Leila Ahmed Wins Grawemeyer Award in Religion
Harvard Divinity School scholar recognized for book on Muslim women and the veil
Leila Ahmed, Thomas professor of divinity, who studies gender and religion and contemporary Islam, has been awarded the 2013 Grawemeyer Award in Religion for her recent book, A Quiet Revolution: The Veil's Resurgence, from the Middle East to America. Harvard Magazine reported on her research in "The Veil's Revival," published in 2011.
The award, conferred by the University of Louisville and the Louisville Presbyterian Theological Seminary, recognizes "highly significant contributions to religious and spiritual understanding," and carries a $100,000 honorarium. It is one of five annual prizes in the fields of music, political science, psychology, education, and religion.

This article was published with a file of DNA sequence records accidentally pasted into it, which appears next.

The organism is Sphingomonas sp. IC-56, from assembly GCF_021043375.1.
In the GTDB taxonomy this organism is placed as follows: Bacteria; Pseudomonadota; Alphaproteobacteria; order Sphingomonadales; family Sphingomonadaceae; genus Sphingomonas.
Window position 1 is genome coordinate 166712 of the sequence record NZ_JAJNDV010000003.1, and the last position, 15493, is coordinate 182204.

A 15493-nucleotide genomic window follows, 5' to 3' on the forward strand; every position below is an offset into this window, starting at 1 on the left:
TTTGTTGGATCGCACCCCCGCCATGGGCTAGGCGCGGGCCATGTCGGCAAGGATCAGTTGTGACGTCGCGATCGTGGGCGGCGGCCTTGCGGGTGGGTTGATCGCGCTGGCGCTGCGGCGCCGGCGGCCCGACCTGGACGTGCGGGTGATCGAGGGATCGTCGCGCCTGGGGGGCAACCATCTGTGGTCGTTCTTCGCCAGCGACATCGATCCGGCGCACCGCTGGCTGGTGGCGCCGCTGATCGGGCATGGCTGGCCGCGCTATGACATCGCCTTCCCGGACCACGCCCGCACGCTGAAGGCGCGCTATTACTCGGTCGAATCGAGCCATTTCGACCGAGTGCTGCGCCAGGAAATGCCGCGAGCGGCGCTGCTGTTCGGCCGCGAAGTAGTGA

According to the prize announcement, Shannon Craigo-Snell, a theology professor at the Presbyterian seminary who directs the religion award, said Ahmed's book “offers education, insight and hope.” Not only does Ahmed “explain the multiple meanings of the veil within the diverse traditions of Islam, but she argues that right now, in post-9/11 America, the veil is taking on new meanings in the interplay between Islamic activism and the American tradition of struggle for liberty and justice for all.”
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